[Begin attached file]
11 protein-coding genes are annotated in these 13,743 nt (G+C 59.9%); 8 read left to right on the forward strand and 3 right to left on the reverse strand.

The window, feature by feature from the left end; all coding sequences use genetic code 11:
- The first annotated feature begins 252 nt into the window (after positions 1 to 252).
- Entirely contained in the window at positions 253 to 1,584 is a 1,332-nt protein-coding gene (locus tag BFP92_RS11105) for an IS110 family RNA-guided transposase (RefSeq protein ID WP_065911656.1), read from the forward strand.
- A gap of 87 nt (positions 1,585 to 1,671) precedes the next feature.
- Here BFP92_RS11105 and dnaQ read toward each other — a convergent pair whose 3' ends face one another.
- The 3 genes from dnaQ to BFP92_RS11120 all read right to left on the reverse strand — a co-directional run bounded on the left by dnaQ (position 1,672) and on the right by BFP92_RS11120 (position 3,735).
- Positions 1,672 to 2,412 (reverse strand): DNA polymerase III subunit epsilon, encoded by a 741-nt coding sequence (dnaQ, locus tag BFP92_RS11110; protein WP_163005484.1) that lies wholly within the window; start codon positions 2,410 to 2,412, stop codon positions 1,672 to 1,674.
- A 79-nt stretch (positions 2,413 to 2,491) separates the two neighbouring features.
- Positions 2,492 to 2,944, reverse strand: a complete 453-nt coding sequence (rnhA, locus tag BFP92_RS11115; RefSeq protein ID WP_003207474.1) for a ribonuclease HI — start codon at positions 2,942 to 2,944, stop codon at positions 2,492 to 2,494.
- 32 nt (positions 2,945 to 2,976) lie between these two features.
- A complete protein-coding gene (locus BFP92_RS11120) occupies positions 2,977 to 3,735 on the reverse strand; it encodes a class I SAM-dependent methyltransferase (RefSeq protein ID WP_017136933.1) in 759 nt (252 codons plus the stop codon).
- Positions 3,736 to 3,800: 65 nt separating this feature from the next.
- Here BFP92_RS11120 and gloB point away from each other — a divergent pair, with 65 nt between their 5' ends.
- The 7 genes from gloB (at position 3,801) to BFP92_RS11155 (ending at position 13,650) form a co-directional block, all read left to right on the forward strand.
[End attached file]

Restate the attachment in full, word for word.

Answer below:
11 protein-coding genes are annotated in these 13,743 nt (G+C 59.9%); 8 read left to right on the forward strand and 3 right to left on the reverse strand.

The window, feature by feature from the left end; all coding sequences use genetic code 11:
- The first annotated feature begins 252 nt into the window (after positions 1 to 252).
- Entirely contained in the window at positions 253 to 1,584 is a 1,332-nt protein-coding gene (locus tag BFP92_RS11105) for an IS110 family RNA-guided transposase (RefSeq protein ID WP_065911656.1), read from the forward strand.
- A gap of 87 nt (positions 1,585 to 1,671) precedes the next feature.
- Here BFP92_RS11105 and dnaQ read toward each other — a convergent pair whose 3' ends face one another.
- The 3 genes from dnaQ to BFP92_RS11120 all read right to left on the reverse strand — a co-directional run bounded on the left by dnaQ (position 1,672) and on the right by BFP92_RS11120 (position 3,735).
- Positions 1,672 to 2,412 (reverse strand): DNA polymerase III subunit epsilon, encoded by a 741-nt coding sequence (dnaQ, locus tag BFP92_RS11110; protein WP_163005484.1) that lies wholly within the window; start codon positions 2,410 to 2,412, stop codon positions 1,672 to 1,674.
- A 79-nt stretch (positions 2,413 to 2,491) separates the two neighbouring features.
- Positions 2,492 to 2,944, reverse strand: a complete 453-nt coding sequence (rnhA, locus tag BFP92_RS11115; RefSeq protein ID WP_003207474.1) for a ribonuclease HI — start codon at positions 2,942 to 2,944, stop codon at positions 2,492 to 2,494.
- 32 nt (positions 2,945 to 2,976) lie between these two features.
- A complete protein-coding gene (locus BFP92_RS11120) occupies positions 2,977 to 3,735 on the reverse strand; it encodes a class I SAM-dependent methyltransferase (RefSeq protein ID WP_017136933.1) in 759 nt (252 codons plus the stop codon).
- Positions 3,736 to 3,800: 65 nt separating this feature from the next.
- Here BFP92_RS11120 and gloB point away from each other — a divergent pair, with 65 nt between their 5' ends.
- The 7 genes from gloB (at position 3,801) to BFP92_RS11155 (ending at position 13,650) form a co-directional block, all read left to right on the forward strand.